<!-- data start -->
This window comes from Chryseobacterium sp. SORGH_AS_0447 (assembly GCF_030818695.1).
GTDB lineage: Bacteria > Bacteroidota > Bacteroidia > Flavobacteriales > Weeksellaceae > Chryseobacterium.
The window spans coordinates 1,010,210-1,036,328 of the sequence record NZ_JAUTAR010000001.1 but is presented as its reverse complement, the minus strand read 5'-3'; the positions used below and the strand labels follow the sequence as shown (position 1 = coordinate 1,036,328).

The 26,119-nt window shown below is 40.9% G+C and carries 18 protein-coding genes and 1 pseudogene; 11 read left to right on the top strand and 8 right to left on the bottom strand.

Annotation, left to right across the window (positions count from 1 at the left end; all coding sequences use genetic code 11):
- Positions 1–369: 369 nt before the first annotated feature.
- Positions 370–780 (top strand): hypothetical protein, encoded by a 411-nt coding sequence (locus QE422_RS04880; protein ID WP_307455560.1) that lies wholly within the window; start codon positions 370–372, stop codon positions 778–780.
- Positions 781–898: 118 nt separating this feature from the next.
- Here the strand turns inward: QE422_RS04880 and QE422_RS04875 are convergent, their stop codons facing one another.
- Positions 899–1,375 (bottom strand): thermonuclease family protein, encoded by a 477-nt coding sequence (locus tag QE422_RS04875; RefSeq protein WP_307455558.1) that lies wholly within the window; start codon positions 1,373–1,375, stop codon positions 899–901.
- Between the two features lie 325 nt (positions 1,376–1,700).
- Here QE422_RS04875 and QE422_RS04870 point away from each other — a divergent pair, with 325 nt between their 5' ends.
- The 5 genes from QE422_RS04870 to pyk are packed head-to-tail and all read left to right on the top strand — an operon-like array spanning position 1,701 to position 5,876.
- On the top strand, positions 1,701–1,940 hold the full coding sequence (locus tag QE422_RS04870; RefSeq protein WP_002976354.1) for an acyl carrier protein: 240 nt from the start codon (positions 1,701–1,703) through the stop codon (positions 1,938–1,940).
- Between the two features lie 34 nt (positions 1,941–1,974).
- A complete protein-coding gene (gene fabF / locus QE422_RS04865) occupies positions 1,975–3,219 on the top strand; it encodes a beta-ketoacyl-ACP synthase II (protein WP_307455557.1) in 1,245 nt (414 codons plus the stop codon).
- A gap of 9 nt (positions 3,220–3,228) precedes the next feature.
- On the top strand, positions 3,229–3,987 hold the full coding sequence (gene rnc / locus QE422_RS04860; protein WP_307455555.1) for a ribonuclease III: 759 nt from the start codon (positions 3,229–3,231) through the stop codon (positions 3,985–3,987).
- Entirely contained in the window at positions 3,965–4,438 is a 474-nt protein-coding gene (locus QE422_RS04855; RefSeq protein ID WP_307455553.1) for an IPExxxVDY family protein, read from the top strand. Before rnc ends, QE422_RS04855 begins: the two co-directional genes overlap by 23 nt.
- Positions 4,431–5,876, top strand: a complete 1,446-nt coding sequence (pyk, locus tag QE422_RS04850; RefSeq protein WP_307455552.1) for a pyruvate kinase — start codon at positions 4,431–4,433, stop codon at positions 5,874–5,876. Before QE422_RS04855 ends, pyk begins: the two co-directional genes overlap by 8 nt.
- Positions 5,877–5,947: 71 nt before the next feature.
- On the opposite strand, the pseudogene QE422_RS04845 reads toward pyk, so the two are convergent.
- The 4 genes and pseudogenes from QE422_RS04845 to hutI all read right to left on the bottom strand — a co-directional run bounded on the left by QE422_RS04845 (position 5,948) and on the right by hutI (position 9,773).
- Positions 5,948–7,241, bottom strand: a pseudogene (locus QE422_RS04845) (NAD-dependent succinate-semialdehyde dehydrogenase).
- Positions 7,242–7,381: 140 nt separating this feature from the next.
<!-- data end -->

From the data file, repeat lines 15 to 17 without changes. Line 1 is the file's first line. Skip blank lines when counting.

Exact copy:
- Between the two features lie 34 nt (positions 1,941–1,974).
- A complete protein-coding gene (gene fabF / locus QE422_RS04865) occupies positions 1,975–3,219 on the top strand; it encodes a beta-ketoacyl-ACP synthase II (protein WP_307455557.1) in 1,245 nt (414 codons plus the stop codon).
- A gap of 9 nt (positions 3,220–3,228) precedes the next feature.